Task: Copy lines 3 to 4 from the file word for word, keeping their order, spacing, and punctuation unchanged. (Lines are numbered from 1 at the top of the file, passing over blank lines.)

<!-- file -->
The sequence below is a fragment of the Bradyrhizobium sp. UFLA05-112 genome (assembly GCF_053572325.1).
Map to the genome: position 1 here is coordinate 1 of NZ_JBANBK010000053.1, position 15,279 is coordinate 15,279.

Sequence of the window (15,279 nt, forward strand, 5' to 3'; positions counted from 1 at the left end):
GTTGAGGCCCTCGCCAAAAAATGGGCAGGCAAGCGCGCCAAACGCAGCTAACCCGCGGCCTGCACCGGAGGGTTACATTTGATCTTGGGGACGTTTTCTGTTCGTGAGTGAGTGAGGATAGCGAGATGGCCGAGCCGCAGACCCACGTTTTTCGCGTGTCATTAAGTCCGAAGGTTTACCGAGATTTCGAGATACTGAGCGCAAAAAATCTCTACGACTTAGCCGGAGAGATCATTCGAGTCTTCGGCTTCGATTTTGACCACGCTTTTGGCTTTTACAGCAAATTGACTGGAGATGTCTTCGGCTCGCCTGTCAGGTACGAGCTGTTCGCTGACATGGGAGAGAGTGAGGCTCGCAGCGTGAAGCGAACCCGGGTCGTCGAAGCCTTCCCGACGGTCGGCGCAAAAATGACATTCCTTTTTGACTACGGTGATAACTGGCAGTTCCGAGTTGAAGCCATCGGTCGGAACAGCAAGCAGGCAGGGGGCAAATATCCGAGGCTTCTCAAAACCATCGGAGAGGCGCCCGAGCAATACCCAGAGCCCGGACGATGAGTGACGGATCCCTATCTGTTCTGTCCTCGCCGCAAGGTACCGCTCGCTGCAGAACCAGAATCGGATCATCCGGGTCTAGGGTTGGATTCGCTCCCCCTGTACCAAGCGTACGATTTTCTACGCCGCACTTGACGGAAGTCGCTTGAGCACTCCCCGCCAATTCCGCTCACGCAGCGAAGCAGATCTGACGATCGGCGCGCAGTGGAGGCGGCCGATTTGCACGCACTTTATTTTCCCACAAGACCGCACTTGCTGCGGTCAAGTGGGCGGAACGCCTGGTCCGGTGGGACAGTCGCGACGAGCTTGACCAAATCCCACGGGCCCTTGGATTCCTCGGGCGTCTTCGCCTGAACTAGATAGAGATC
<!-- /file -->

Sequence of the window (15,279 nt, forward strand, 5' to 3'; positions counted from 1 at the left end):
GTTGAGGCCCTCGCCAAAAAATGGGCAGGCAAGCGCGCCAAACGCAGCTAACCCGCGGCCTGCACCGGAGGGTTACATTTGATCTTGGGGACGTTTTCTGTTCGTGAGTGAGTGAGGATAGCGAGATGGCCGAGCCGCAGACCCACGTTTTTCGCGTGTCATTAAGTCCGAAGGTTTACCGAGATTTCGAGATACTGAGCGCAAAAAATCTCTACGACTTAGCCGGAGAGATCATTCGAGTCTTCGGCTTCGATTTTGACCACGCTTTTGGCTTTTACAGCAAATTGACTGGAGATGTCTTCGGCTCGCCTGTCAGGTACGAGCTGTTCGCTGACATGGGAGAGAGTGAGGCTCGCAGCGTGAAGCGAACCCGGGTCGTCGAAGCCTTCCCGACGGTCGGCGCAAAAATGACATTCCTTTTTGACTACGGTGATAACTGGCAGTTCCGAGTTGAAGCCATCGGTCGGAACAGCAAGCAGGCAGGGGGCAAATATCCGAGGCTTCTCAAAACCATCGGAGAGGCGCCCGAGCAATACCCAGAGCCCGGACGATGAGTGACGGATCCCTATCTGTTCTGTCCTCGCCGCAAGGTACCGCTCGCTGCAGAACCAGAATCGGATCATCCGGGTCTAGGGTTGGATTCGCTCCCCCTGTACCAAGCGTACGATTTTCTACGCCGCACTTGACGGAAGTCGCTTGAGCACTCCCCGCCAATTCCGCTCACGCAGCGAAGCAGATCTGACGATCGGCGCGCAGTGGAGGCGGCCGATTTGCACGCACTTTATTTTCCCACAAGACCGCACTTGCTGCGGTCAAGTGGGCGGAACGCCTGGTCCGGTGGGACAGTCGCGACGAGCTTGACCAAATCCCACGGGCCCTTGGATTCCTCGGGCGTCTTCGCCTGAACTAGATAGAGATC